Amaryl® M achieves equivalent glycaemic control compared to a free combination of Amaryl® and Metformin

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  • Lowering of HbA1c in both groups equivalent
  • Above picture for illustration only.

Achieve better glycaemic control with a combination of Sulfonylurea and Metformin

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UKPDS 28: To access the efficacy over 3 years of the addition of Metformin to maximum Sulfonylurea therapy in T2DM.
Multicentre randomised open-controlled trial, where Metformin was administered to 591 subjects showing poor glycaemic control with maximum doses of Sulfonylurea

  • 3 years after starting patients on combination therapy of Sulfonylurea and Metformin, both FPG and HbA1c were significantly improved

Occurrence rate of symptomatic hypoglycaemia in Amaryl® M equivalent to a free combination of Amaryl® and metformin

Amaryl-28

Phase II, open, randomised, multi-centre study was conducted to compare the efficacy and safety of a fixed dose combination and a free combination of Glimepiride and Metformin.
N = 286 T2DM
Pre-meal administration of Glimepiride and Metformin twice a day for 16 weeks for both groups of fixed dose combination and free combination therapy.

Advantages of FDC

  • Better compliance
  • Improved efficacy
  • E.g.: FDC of hypertension, respiratory diseases and postmenopausal hormone replacement therapy shown significant improvement in compliance as much as 30% compared to separate component usage.

Achieve better adherence to therapy with fixed-dose combination

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Comparison of adherence in free combination therapy and administration of fixed-dose combination
This study examined medication adherence among patients with DM receiving antidiabetic monotherapy, free combination therapy, or fixed-dose combination therapy.
Retrospective database analysis of pharmacy claims, adherence rate was defined as the sum of days of medication obtained by patient during FU period, divided by the total number of days in the designated FU period (180 days)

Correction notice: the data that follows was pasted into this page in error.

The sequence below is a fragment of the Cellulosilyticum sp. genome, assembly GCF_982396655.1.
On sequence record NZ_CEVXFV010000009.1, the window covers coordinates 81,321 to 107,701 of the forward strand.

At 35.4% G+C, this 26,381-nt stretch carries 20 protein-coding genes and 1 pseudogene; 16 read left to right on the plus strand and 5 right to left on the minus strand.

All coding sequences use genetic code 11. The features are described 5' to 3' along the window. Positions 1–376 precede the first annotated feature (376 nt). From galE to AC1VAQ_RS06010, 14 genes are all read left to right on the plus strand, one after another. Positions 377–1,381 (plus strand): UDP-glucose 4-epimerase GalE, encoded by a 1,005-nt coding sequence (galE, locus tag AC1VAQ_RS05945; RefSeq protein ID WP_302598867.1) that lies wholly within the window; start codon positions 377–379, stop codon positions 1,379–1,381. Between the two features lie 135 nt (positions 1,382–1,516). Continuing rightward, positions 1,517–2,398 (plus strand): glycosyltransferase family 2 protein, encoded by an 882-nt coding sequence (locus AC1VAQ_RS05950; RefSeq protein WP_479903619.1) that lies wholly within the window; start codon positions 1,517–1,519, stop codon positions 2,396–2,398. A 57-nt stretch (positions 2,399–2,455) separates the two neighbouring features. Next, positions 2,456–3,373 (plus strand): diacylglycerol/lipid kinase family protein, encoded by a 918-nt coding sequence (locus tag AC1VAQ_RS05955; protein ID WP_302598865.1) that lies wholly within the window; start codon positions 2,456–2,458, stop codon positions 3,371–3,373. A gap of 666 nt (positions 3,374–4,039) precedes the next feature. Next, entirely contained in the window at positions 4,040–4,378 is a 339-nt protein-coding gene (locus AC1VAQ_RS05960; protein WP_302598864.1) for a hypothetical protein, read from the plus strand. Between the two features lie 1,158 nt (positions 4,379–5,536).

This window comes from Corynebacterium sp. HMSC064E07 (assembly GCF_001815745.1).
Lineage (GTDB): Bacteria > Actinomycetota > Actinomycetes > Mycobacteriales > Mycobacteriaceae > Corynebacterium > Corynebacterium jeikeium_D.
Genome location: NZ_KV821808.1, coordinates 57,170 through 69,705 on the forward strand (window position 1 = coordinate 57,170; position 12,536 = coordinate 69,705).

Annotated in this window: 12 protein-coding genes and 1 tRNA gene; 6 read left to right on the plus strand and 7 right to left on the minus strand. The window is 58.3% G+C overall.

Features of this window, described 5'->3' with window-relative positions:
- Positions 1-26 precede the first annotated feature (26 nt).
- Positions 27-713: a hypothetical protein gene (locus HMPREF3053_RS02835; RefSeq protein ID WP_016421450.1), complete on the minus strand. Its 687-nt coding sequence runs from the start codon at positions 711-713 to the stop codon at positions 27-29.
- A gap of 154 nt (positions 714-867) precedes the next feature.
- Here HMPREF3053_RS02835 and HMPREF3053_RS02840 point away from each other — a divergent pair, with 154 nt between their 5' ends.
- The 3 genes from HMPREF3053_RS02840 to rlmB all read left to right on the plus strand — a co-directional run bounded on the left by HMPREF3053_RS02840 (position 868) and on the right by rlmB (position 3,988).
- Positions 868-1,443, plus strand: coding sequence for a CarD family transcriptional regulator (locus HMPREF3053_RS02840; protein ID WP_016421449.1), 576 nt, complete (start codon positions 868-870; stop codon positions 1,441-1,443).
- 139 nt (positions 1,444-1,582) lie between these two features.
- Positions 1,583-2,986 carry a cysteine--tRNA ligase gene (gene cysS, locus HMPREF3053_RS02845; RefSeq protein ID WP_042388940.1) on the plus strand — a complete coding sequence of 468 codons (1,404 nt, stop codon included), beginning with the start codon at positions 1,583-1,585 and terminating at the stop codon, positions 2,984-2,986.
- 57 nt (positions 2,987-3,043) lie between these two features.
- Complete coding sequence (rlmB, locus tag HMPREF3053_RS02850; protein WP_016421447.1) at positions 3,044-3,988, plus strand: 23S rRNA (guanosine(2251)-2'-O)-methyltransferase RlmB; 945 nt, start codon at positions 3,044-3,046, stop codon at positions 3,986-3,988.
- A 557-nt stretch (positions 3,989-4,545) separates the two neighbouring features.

• With an oral antidiabetic agent taken for a long time, the increased convenience of a fixed-dose combination can raise the adherence rate of a person.

ADA & EASD consensus guidelines

  • Many patients can be managed effectively with monotherapy
    • But disease is progressive
  • Will require use of combination therapy in many, if not in most patients over time to maintain glycaemia in target range
  • When adding second drug, synergy of particular combination and other interactions should be considered
  • Antihyperglycaemic agents with different mechanisms of action will have greatest synergy

References:

Turner RC, et al. UKPDS 49. JAMA 1999; 281: 2005-2012.
Garber AJ, et al. Am J Med 1997; 103: 491-497.
Brown JB, et al. Diab Care 2004; 27: 1535-1540.
Del Prato S, et al. Int J Clin Pract 2005; 59: 1345-1355.
AACE Diabetes Mellitus Clinical Practice Guidelines Task Force. Endocrine Practice 2007; 13: 3-68.
Hundal RS and Inzucchi SE. Drugs 2003; 63 (18): 1879-1894.
Charpentier G. Diabetes Metab Res Rev 2002; 18 (Suppl 3): S70-S76.
Riddle M. Am J Med 2000; 108 (Suppl 6a): 15S-22S.
Raptis SA and Dimitriadis GD. Exp Clin Endocrinol Diabetes 2001; 109 (Suppl 2): S265-S287.
Hundal RS and Inzucchi SE. Drugs 2003; 63 (18): 1879-1894.
Charpentier G, et al. Diabet Med 2001; 18: 828-834.
Baik S, et al. J Med Asso Thai 2005; 88 (Suppl 6): PP120.
U.K. Prospective Diabetes Study Group. Diab Care 1998; 21: 87-92.
Baik S, et al. J Med Asso Thai 2005; 88 (Suppl 6): PP120.
Bell DS and Wyne KL. Postgrad Med 2006; 119: 8-14.
Melikian C, et al. Clin Ther 2002; 24 (3): 460-467.
Nathan et al, ADA EASD consensus Guidelines, Diabetologia, 2006; 49: 1711-1721.